Back to Catalina. She was the woman who fed me every morning before school. She would chase me down on the way to the school bus if I neglected to finish my orange juice. Knowing how much I loved my fresh tortillas, she would always make it a point to grab a few dimes, yes a few dimes, from the bowl of change I left in the kitchen for that purpose. She also would buy me “tuna,” a Guatemalan fruit like the prickly pear, that I always loved. (The Spanish for tuna oddly is “atun.”) Whenever I was bored–not golfing, swimming, or water-skiing; I hated reading–I would while away my time talking to Catalina. When I felt the urge to work outside, building a stone wall our dogs couldn’t jump over, Catalina would run outside to chide me, “Don Tomas, no!” I hated being called “Don,” master, by a woman about ten years older than my mother. When she saw it was pointless, she would join me and carry the stones in her apron.
Catalina could read and write probably at a third grade level. When men landed on the moon, she simply could not believe that those objects in the heavens, some of them, were solid objects a man could step on.
I once visited Catalina at her home during one of the rare days off she took. Her house was not a house. It was a walled-in area with an aluminum rippled roof over a portion of it. The only running water was a steady stream of water filled with sewage that ran from through “houses” uphill from hers. She had two grown sons but no husband as was customary for the underclass in Guatemala City. She had a couple men who would show up, “visit” her, and leave. I believe they had some ongoing connection, but these men felt no obligation to provide for her, not visibly. Instead, it seemed they would show up when they needed money.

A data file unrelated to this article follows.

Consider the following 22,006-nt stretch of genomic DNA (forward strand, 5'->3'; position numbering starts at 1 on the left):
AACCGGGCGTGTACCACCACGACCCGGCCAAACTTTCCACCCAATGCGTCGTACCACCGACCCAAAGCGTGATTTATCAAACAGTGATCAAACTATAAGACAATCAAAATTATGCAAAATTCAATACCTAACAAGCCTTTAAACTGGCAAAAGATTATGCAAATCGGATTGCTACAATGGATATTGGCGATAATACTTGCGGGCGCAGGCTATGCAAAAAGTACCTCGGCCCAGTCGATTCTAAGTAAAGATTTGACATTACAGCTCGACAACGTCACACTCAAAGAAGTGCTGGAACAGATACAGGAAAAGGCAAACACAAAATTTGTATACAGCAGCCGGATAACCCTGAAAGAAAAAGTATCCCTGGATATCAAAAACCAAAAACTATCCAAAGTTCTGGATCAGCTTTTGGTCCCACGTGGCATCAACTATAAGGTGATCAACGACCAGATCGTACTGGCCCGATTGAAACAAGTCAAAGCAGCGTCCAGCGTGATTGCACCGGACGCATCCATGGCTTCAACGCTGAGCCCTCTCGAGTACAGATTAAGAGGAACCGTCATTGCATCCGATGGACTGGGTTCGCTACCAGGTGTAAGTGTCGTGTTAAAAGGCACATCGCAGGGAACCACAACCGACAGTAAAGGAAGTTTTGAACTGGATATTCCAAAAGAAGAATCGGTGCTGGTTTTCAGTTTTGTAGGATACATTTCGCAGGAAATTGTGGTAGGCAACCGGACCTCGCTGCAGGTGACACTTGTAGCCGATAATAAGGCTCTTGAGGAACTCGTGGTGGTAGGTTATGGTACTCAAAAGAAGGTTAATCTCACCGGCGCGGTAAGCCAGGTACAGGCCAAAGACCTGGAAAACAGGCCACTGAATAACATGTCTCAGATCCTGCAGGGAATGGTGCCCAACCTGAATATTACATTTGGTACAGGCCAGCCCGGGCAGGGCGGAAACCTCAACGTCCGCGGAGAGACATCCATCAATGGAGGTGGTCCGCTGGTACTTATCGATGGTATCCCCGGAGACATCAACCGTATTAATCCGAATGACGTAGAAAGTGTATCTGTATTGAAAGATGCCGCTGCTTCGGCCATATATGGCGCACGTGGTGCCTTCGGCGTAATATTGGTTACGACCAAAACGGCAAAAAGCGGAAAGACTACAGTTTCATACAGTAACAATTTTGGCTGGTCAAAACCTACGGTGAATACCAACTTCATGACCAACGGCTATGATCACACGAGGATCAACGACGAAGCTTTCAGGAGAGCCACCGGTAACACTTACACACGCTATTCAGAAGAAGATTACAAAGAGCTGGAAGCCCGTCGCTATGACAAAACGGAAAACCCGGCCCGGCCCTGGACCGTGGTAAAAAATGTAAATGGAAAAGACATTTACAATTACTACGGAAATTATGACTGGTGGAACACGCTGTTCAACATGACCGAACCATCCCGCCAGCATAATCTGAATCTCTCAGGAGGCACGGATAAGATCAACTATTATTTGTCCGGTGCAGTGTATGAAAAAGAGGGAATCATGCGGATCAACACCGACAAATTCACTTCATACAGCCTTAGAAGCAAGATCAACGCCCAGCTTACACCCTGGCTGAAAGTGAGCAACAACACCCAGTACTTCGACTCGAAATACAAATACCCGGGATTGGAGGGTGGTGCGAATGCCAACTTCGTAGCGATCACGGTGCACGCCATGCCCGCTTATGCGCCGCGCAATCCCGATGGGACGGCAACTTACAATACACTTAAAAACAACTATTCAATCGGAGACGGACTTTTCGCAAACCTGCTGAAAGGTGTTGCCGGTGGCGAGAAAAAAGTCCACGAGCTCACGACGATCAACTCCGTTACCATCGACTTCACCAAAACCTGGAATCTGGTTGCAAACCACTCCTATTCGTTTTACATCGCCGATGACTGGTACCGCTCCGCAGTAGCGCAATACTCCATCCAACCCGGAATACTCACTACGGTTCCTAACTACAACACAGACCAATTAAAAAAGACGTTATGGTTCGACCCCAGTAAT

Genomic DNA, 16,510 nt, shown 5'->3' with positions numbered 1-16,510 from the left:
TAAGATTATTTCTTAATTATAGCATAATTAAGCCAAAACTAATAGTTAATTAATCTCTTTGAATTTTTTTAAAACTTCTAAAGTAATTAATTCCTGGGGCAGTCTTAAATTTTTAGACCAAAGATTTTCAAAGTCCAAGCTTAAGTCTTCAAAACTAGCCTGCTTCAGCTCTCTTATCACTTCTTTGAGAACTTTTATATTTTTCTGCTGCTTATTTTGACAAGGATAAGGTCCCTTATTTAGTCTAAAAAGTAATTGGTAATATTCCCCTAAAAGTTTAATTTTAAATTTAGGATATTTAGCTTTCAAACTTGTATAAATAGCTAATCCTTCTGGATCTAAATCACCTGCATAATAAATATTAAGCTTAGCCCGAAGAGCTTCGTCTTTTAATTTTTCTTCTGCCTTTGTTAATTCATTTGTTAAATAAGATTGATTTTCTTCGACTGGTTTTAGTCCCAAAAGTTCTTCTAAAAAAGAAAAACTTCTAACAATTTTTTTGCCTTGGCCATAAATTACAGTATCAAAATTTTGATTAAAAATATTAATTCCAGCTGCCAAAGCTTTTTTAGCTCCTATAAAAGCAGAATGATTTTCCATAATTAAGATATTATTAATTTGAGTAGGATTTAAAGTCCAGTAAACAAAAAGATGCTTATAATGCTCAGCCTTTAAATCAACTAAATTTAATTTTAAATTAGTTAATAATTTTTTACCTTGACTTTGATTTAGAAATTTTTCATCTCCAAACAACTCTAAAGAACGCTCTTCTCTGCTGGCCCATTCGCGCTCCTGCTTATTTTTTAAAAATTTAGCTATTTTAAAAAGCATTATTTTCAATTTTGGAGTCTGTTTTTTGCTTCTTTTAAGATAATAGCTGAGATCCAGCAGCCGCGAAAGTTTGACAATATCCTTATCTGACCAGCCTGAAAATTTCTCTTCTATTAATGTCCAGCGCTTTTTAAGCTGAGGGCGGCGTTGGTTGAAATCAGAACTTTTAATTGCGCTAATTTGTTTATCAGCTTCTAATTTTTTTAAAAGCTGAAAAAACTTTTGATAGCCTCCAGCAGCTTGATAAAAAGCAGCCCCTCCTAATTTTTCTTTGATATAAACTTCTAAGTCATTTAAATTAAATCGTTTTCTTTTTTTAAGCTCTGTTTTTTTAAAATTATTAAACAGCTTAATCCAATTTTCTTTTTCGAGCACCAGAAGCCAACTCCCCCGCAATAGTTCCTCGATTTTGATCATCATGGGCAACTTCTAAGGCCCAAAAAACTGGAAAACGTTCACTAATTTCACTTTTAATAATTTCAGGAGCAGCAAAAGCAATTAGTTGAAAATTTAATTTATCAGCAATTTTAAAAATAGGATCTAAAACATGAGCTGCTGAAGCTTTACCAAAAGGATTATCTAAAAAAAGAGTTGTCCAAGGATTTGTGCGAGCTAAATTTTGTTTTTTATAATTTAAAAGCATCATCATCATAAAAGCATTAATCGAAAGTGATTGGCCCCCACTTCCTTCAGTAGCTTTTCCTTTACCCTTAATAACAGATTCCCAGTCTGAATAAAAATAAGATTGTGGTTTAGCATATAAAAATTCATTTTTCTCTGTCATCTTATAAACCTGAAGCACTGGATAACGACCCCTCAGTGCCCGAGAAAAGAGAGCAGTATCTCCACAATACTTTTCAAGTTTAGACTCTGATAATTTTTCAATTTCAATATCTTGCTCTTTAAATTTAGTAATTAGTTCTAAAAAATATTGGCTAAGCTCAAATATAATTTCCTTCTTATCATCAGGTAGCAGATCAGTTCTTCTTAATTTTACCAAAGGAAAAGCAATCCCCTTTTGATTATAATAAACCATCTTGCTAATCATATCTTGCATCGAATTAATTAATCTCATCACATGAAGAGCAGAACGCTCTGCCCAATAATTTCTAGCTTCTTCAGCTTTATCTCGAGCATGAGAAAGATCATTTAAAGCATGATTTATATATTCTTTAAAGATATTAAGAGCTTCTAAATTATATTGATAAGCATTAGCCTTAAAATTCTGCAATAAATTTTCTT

When we left Guatemala to move to Argentina, my father made us swear not to tell Catalina. She obviously expected us to take her with us if we ever left wherever we went. She was crushed when she discovered the truth that we were leaving without her. I thought it was the cruelest thing I had ever seen. Looking back now, I know that Argentina would have been impossible for Catalina. Argentines are very proud of their ties to Europe. The country was settled much more along the American model, by pushing the natives further and further west. They feel no solidarity whatsoever with Central Americans, to call someone that would have been an insult. And they are quick to assert their superiority, vocally, with passion. It probably would have been crueler still to take her with us.
But, Catalina will always be my first grandmother!